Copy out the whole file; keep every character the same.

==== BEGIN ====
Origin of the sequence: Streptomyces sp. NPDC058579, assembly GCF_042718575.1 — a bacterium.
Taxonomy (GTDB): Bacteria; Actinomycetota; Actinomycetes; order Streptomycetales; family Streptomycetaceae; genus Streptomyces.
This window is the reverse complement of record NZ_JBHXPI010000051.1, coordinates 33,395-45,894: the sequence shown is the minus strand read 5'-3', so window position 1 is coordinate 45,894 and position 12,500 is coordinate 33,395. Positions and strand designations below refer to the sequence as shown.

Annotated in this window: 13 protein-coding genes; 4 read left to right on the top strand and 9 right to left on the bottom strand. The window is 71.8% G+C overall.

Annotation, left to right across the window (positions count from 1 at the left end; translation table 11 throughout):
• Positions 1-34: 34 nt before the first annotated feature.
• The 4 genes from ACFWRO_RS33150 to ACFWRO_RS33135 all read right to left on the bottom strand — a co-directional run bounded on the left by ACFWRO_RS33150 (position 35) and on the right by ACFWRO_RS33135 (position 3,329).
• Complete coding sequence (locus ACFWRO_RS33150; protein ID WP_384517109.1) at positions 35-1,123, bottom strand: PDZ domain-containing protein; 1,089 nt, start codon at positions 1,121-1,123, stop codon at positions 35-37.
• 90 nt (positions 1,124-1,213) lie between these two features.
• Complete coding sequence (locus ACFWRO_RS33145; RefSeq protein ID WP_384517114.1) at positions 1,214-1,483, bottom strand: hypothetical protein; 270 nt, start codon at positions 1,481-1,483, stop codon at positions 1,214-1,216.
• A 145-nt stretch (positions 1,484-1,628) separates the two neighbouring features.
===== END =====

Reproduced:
Origin of the sequence: Streptomyces sp. NPDC058579, assembly GCF_042718575.1 — a bacterium.
Taxonomy (GTDB): Bacteria; Actinomycetota; Actinomycetes; order Streptomycetales; family Streptomycetaceae; genus Streptomyces.
This window is the reverse complement of record NZ_JBHXPI010000051.1, coordinates 33,395-45,894: the sequence shown is the minus strand read 5'-3', so window position 1 is coordinate 45,894 and position 12,500 is coordinate 33,395. Positions and strand designations below refer to the sequence as shown.

Annotated in this window: 13 protein-coding genes; 4 read left to right on the top strand and 9 right to left on the bottom strand. The window is 71.8% G+C overall.

Annotation, left to right across the window (positions count from 1 at the left end; translation table 11 throughout):
• Positions 1-34: 34 nt before the first annotated feature.
• The 4 genes from ACFWRO_RS33150 to ACFWRO_RS33135 all read right to left on the bottom strand — a co-directional run bounded on the left by ACFWRO_RS33150 (position 35) and on the right by ACFWRO_RS33135 (position 3,329).
• Complete coding sequence (locus ACFWRO_RS33150; protein ID WP_384517109.1) at positions 35-1,123, bottom strand: PDZ domain-containing protein; 1,089 nt, start codon at positions 1,121-1,123, stop codon at positions 35-37.
• 90 nt (positions 1,124-1,213) lie between these two features.
• Complete coding sequence (locus ACFWRO_RS33145; RefSeq protein ID WP_384517114.1) at positions 1,214-1,483, bottom strand: hypothetical protein; 270 nt, start codon at positions 1,481-1,483, stop codon at positions 1,214-1,216.
• A 145-nt stretch (positions 1,484-1,628) separates the two neighbouring features.